Despite his well-documented history of spewing vitriol against Muslims, U.S. President Donald Trump managed to shock the world once more this week after he retweeted a couple of anti-Muslim videos posted by the deputy leader of a British far-right group.
Condemnation poured in from across the globe, understandably, since the president of the United States was engaging in what was clearly an act of shameless fear-mongering against the followers of an entire religion.
However, the White House couldn't care less — not even after it was pointed out that at least one of the videos shared by the president was fake.
One of the videos Trump shared with his over 43 million Twitter followers from the account of Jaydan Fransen, of the ultranationalist Britain First, purported to show a group of Muslims pushing a boy off a roof. Another allegedly featured a Muslim man destroying a statue of the Virgin Mary, and a third one purportedly showed a Muslim immigrant hitting a Dutch boy on crutches.
Within a few hours, the Dutch embassy in the U.S. undermined the credibility of the last video, pointing out the perpetrator of the violent act in the video was, in fact, born and raised in the Netherlands.
So, essentially, Trump not only publicly endorsed and furthered anti-Muslim propaganda, he endorsed and furthered fake anti-Muslim propaganda.
But White House Press Secretary Sarah Huckabee Sanders doesn't think people should be outraged.
"Whether it is a real video, the threat is real," Sanders told a small group of reporters after an appearance on Fox News. "That is what the president is talking about, that is what the president is focused on is dealing with those real threats, and those are real no matter how you look at it."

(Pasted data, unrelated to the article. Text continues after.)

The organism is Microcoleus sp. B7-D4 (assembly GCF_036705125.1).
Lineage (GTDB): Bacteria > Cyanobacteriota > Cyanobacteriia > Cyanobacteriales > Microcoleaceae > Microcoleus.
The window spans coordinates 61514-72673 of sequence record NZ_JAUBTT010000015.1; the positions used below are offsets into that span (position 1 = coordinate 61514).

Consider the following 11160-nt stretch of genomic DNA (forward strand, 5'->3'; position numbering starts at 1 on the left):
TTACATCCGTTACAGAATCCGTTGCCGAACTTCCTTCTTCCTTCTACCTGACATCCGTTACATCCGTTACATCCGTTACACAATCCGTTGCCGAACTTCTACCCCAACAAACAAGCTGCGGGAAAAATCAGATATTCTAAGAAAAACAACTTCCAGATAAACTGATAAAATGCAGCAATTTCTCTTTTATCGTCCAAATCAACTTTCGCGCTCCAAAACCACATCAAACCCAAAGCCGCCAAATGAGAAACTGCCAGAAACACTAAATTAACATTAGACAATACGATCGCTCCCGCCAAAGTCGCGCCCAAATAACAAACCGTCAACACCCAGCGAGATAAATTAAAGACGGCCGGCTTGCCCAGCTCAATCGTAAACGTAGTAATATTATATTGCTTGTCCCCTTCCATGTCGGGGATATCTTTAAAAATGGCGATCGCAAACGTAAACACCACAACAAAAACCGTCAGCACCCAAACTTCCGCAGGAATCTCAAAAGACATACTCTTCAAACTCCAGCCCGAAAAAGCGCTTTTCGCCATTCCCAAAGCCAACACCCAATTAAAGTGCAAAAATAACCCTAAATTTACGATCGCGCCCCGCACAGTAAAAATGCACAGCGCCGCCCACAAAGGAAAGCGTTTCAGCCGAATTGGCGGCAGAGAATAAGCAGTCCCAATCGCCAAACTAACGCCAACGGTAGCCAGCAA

When reporters pressed the authenticity of at least one of the videos as questionable, Sanders said reporters were "focusing on the wrong thing."
"The threat is real," she said, later adding that "the threat needs to be addressed. The threat has to be talked about and that is what the president is doing in bringing that up."
It is important to mention here that this is the same administration that waited for days to condemn white attackers multiple times since assuming power in January. The most obvious and recent example being that of Stephen Paddock, a white gunman who opened fire on a crowd of concertgoers in Las Vegas, Nevada, and killed 58 people while leaving 546 injured, in what turned out to be the deadliest mass shooting in U.S. history.
When British PM Theresa May criticized Trump over his Islamophobic retweet, he responded by saying the U.K. should address its domestic security issues instead of what's going on in the U.S. because the U.S. is "doing just fine."
But, is the U.S. really "doing just fine?"
Facts suggest otherwise.
It is a well-documented fact that far more Americans have been killed in attacks by white American men than by Muslim terrorists or foreigners.
So, as far as addressing the "real threat" is concerned, as Sanders suggested, it is white men, with no connection to Islam, who need to be brought up in the president's tweets — instead of fake videos that marginalize an entire religious community.